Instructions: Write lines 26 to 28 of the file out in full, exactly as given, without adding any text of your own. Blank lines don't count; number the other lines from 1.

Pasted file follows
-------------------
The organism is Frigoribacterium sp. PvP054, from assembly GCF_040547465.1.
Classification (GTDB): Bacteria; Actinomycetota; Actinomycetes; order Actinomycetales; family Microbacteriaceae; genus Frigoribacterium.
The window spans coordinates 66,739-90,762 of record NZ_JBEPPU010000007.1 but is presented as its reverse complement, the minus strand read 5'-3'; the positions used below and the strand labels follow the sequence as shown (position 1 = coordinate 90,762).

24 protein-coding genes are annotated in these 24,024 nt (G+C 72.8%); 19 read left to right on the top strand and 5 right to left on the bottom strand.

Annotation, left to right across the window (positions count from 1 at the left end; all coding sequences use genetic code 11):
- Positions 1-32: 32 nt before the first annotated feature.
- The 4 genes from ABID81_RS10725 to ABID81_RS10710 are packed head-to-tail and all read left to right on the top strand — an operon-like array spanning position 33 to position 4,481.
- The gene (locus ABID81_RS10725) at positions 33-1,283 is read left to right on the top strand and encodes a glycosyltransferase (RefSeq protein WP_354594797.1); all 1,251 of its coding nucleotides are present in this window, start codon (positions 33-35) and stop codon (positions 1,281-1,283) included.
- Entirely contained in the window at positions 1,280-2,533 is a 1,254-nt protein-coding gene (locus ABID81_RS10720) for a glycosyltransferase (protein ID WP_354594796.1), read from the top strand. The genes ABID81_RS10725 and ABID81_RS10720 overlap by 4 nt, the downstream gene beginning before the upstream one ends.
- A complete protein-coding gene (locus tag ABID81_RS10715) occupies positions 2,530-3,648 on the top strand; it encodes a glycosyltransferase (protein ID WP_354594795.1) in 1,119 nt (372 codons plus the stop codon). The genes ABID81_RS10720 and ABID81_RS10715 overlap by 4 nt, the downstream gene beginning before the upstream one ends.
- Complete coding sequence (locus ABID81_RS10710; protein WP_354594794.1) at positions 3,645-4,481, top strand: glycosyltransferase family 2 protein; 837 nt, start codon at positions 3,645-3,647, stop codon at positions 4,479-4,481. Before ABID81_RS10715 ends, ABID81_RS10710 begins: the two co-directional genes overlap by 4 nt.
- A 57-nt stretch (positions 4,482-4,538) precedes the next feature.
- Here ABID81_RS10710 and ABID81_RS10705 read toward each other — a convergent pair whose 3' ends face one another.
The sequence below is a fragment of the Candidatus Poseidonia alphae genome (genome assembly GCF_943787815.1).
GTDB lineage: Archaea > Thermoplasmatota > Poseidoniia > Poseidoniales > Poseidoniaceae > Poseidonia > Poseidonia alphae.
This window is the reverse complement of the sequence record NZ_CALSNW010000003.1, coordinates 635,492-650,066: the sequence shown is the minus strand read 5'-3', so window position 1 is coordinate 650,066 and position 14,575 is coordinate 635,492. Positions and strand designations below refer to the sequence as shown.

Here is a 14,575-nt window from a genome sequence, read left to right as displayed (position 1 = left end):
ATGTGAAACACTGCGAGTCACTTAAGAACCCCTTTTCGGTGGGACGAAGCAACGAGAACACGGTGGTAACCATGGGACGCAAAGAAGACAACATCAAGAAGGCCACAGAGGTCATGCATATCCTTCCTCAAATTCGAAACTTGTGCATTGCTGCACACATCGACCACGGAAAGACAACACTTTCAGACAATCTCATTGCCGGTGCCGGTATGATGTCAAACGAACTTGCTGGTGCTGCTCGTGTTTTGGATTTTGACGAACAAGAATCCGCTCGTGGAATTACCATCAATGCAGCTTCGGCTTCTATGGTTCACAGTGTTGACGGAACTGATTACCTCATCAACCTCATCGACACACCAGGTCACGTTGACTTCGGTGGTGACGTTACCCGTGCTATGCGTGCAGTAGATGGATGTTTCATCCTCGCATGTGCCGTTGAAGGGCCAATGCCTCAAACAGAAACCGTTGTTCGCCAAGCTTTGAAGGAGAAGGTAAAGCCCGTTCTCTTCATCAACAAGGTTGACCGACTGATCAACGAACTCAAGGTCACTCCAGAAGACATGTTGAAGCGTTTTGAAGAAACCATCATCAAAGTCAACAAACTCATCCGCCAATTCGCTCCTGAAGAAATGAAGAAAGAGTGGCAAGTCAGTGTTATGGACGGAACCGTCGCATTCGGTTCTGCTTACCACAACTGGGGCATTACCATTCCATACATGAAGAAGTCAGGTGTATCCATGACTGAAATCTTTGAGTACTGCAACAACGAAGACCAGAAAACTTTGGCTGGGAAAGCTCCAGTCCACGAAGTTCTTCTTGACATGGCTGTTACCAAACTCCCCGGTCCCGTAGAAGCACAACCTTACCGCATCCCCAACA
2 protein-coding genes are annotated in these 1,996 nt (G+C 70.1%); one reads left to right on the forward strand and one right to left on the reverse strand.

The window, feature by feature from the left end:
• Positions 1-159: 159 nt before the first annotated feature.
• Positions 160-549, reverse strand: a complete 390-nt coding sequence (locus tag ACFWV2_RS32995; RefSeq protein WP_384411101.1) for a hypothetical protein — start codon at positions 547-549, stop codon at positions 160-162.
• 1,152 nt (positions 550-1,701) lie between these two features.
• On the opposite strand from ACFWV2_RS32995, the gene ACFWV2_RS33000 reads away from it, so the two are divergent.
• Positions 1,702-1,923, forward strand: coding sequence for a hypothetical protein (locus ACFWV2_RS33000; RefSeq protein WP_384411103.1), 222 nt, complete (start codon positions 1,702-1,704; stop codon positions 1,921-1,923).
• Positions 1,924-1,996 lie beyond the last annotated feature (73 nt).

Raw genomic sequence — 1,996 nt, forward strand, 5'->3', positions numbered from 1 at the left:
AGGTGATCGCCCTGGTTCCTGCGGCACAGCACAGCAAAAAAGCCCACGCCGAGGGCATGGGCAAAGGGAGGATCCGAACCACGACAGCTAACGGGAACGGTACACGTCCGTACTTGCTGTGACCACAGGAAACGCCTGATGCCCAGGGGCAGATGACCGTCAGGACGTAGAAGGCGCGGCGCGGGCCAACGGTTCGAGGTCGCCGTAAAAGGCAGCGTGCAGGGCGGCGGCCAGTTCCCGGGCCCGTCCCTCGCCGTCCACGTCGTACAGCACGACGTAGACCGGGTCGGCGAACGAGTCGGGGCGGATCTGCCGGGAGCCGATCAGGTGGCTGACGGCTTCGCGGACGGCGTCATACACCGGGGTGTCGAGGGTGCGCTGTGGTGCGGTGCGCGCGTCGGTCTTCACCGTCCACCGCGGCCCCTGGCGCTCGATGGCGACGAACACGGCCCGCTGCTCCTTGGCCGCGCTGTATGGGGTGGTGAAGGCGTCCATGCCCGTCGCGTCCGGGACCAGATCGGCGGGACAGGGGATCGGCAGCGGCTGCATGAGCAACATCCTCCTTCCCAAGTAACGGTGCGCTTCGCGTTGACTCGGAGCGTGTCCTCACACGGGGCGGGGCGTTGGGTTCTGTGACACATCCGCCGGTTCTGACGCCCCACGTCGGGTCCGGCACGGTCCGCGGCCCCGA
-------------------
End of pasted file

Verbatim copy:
• Positions 1,924-1,996 lie beyond the last annotated feature (73 nt).

Raw genomic sequence — 1,996 nt, forward strand, 5'->3', positions numbered from 1 at the left:
AGGTGATCGCCCTGGTTCCTGCGGCACAGCACAGCAAAAAAGCCCACGCCGAGGGCATGGGCAAAGGGAGGATCCGAACCACGACAGCTAACGGGAACGGTACACGTCCGTACTTGCTGTGACCACAGGAAACGCCTGATGCCCAGGGGCAGATGACCGTCAGGACGTAGAAGGCGCGGCGCGGGCCAACGGTTCGAGGTCGCCGTAAAAGGCAGCGTGCAGGGCGGCGGCCAGTTCCCGGGCCCGTCCCTCGCCGTCCACGTCGTACAGCACGACGTAGACCGGGTCGGCGAACGAGTCGGGGCGGATCTGCCGGGAGCCGATCAGGTGGCTGACGGCTTCGCGGACGGCGTCATACACCGGGGTGTCGAGGGTGCGCTGTGGTGCGGTGCGCGCGTCGGTCTTCACCGTCCACCGCGGCCCCTGGCGCTCGATGGCGACGAACACGGCCCGCTGCTCCTTGGCCGCGCTGTATGGGGTGGTGAAGGCGTCCATGCCCGTCGCGTCCGGGACCAGATCGGCGGGACAGGGGATCGGCAGCGGCTGCATGAGCAACATCCTCCTTCCCAAGTAACGGTGCGCTTCGCGTTGACTCGGAGCGTGTCCTCACACGGGGCGGGGCGTTGGGTTCTGTGACACATCCGCCGGTTCTGACGCCCCACGTCGGGTCCGGCACGGTCCGCGGCCCCGA